The percentage of Spanish youths aged 15 to 29 who neither work nor study continues to grow, and remains among the highest rates of all developed countries.
This year, the figure reached 24.4 percent (almost two million people), according to the 2013 Education at a Glance report presented today by the Organization for Economic Cooperation and Development (OECD).
The findings point to a 69-percent increase in the percentage of young Spaniards with at least a professional training certificate or university degree that neither study nor work. This statistic stands in sharp contrast to the stereotype of a young, rebellious nini (the Spanish neologism for a youth who neither works nor studies) who has opted to leave school early, thus limiting their chances of employment.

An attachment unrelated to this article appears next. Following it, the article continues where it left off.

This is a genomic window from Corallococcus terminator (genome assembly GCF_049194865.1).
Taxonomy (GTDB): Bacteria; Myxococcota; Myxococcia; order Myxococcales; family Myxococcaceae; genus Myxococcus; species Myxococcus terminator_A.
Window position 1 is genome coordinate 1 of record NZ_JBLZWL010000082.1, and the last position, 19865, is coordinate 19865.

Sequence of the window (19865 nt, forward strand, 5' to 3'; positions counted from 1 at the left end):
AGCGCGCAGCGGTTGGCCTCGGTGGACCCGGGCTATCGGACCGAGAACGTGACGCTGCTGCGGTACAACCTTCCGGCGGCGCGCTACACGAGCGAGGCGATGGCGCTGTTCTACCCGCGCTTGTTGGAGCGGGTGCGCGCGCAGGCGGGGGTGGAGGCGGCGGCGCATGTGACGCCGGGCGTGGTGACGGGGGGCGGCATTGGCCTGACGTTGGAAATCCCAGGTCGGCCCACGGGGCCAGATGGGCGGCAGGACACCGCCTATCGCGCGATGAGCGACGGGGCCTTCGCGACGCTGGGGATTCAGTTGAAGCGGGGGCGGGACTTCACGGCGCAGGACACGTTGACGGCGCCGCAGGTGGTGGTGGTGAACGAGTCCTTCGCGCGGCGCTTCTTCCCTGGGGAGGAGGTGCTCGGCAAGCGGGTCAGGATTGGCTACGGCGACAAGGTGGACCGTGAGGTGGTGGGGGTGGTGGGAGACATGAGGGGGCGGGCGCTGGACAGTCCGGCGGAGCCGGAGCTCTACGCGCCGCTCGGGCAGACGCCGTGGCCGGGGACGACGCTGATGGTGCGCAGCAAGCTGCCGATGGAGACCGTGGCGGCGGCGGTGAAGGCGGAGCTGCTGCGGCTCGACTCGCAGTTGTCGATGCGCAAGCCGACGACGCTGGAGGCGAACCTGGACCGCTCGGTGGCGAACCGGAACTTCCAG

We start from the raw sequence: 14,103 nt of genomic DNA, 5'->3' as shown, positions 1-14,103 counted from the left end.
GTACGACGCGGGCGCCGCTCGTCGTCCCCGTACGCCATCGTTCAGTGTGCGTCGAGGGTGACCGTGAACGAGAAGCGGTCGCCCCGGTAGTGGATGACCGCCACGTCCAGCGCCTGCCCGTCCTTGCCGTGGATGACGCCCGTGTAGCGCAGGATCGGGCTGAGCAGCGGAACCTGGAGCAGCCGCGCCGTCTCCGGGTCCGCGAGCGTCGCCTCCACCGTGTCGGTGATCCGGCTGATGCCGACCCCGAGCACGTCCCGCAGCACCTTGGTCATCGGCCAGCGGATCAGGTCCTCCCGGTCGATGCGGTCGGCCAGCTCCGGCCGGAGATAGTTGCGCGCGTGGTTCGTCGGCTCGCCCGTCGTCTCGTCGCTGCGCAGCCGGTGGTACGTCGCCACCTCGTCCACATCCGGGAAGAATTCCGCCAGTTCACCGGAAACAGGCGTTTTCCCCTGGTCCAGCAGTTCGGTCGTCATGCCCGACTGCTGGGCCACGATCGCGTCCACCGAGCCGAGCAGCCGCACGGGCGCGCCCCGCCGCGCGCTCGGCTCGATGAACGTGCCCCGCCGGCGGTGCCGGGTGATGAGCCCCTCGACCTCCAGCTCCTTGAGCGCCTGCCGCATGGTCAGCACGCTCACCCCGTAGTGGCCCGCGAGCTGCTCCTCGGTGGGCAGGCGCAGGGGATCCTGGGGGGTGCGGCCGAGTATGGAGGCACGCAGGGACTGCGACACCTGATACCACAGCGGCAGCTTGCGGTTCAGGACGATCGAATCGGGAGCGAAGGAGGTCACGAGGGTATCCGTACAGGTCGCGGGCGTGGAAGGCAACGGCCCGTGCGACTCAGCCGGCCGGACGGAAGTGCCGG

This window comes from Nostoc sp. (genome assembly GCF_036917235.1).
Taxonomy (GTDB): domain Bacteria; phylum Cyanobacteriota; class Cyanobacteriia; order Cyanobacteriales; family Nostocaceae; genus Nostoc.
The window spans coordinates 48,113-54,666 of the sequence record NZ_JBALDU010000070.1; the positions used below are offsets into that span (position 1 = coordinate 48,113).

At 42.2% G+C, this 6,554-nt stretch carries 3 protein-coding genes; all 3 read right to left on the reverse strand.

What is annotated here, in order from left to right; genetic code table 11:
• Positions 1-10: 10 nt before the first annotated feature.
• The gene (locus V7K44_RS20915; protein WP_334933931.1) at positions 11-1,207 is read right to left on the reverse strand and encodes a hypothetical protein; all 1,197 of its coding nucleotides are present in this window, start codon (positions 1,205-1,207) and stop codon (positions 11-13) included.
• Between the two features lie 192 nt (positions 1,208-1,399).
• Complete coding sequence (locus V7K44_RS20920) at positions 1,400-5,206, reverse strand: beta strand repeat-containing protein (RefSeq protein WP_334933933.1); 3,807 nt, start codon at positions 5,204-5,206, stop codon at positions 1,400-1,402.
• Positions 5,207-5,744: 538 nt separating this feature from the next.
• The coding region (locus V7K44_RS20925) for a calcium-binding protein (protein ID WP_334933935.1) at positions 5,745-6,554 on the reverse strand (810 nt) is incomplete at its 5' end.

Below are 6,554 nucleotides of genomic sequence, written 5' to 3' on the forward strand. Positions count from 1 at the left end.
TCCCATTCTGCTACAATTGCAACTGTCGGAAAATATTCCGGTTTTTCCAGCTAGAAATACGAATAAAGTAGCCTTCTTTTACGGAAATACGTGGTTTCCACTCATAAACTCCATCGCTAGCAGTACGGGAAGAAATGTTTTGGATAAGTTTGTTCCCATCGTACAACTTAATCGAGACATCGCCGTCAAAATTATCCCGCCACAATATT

The OECD report notes that in Spain, “the percentage of youth who continue studying after finishing their obligatory schooling has grown at a rate that is faster-than-average for OECD countries.” In 2008, 81 percent of young people ages 15-19 and 21 percent of those ages 20-29 were enrolled in school. By 2011, these figures had grown to 86 percent and 26 percent, respectively.
The report from the international organization highlights other national trends, such as the shortage of students opting for vocational training. In Spain, 14 percent of adults have studied through baccalaureate, or university-track high school (the OECD average is 12 percent), but only eight percent have obtained mid-level vocational training (the OECD average is 34 percent).
Source: El País